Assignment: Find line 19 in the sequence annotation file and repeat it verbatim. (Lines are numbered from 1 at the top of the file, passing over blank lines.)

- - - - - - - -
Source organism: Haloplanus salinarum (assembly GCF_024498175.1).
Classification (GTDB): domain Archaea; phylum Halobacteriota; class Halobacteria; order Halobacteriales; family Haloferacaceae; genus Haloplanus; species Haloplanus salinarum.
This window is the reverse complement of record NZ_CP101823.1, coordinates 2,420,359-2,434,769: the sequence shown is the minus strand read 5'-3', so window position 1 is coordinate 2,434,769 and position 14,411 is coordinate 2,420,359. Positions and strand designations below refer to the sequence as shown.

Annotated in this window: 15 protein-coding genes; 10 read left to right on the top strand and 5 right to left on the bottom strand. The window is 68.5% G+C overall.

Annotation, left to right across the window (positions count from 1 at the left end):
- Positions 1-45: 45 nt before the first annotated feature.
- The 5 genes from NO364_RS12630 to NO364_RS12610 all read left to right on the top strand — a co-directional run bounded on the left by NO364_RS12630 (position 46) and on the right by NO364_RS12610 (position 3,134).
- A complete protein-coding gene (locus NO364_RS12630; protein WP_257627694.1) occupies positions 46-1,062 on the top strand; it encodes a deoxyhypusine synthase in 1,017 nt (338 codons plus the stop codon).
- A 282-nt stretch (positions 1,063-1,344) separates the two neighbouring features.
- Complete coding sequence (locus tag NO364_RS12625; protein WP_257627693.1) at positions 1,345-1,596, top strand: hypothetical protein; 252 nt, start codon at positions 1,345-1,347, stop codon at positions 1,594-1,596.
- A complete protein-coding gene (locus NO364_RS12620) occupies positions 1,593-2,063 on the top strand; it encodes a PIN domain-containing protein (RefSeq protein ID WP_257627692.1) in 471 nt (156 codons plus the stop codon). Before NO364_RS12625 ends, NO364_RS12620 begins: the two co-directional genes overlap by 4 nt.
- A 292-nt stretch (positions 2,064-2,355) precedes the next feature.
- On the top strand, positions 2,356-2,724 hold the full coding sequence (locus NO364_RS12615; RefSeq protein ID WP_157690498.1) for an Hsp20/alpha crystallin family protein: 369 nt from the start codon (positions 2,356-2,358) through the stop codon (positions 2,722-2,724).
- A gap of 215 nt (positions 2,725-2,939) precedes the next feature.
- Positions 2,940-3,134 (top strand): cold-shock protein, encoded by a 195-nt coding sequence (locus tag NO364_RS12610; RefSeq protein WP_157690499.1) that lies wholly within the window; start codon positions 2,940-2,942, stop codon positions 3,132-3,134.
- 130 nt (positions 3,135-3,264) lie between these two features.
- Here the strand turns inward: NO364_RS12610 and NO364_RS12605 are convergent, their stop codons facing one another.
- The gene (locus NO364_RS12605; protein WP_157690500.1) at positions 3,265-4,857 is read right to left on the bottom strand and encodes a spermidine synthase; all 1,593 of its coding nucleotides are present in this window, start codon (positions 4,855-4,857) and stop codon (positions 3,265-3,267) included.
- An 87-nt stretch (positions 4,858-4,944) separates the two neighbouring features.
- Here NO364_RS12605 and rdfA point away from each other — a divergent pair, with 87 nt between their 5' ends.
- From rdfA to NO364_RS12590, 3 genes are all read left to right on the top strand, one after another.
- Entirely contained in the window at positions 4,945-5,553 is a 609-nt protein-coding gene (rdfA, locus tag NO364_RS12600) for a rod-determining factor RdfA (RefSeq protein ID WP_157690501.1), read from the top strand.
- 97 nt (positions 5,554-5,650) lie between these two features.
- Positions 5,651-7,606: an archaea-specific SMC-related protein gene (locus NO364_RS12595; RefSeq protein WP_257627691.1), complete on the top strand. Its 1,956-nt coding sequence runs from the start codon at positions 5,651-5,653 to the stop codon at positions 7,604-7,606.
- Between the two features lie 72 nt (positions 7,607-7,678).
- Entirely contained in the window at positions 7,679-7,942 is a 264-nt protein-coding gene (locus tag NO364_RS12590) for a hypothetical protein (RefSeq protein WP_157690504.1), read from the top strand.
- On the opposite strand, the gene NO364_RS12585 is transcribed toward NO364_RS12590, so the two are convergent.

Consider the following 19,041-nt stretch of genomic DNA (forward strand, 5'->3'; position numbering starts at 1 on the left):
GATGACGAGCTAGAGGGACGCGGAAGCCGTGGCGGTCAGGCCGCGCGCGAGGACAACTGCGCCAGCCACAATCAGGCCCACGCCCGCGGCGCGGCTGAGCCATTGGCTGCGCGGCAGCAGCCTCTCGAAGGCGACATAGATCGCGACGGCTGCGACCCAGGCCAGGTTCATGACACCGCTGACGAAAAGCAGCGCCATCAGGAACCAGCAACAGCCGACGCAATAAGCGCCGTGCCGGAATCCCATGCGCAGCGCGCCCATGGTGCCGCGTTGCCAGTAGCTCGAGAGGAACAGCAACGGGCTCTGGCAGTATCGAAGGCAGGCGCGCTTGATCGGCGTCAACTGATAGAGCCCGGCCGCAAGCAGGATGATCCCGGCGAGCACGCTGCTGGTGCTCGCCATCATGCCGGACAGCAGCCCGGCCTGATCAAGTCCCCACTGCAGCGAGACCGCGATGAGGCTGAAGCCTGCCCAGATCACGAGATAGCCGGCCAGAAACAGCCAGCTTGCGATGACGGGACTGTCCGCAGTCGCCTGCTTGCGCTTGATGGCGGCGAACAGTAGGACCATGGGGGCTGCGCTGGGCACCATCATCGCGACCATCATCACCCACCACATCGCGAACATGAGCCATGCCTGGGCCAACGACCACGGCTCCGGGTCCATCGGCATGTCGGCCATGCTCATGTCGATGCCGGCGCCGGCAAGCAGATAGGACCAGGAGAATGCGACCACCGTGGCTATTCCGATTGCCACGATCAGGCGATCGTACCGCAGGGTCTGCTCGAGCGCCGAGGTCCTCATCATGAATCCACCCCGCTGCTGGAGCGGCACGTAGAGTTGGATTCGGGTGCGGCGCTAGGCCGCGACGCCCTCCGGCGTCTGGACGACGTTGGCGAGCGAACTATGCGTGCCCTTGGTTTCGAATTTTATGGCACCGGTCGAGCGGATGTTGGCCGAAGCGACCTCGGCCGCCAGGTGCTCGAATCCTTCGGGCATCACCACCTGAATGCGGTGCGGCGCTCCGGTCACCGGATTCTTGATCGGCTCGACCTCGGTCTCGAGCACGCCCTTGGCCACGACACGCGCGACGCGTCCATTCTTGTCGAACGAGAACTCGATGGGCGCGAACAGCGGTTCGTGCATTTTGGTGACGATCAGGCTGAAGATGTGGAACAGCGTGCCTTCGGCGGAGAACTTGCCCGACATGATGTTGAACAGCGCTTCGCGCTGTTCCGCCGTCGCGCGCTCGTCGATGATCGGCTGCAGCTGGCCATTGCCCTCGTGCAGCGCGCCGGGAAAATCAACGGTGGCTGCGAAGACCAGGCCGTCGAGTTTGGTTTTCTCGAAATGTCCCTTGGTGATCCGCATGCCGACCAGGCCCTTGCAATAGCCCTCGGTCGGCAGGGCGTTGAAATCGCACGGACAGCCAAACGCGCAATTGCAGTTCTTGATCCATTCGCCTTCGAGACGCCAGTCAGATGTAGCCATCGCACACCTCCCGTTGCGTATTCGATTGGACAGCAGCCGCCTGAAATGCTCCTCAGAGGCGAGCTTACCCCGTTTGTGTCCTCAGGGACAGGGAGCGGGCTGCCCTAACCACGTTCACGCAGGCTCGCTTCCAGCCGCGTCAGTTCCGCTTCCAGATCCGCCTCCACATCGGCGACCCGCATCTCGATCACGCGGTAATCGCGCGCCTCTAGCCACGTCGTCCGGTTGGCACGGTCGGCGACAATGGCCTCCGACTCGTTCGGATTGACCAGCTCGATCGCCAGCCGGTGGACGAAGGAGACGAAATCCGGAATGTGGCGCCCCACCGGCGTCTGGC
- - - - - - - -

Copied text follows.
- An 87-nt stretch (positions 4,858-4,944) separates the two neighbouring features.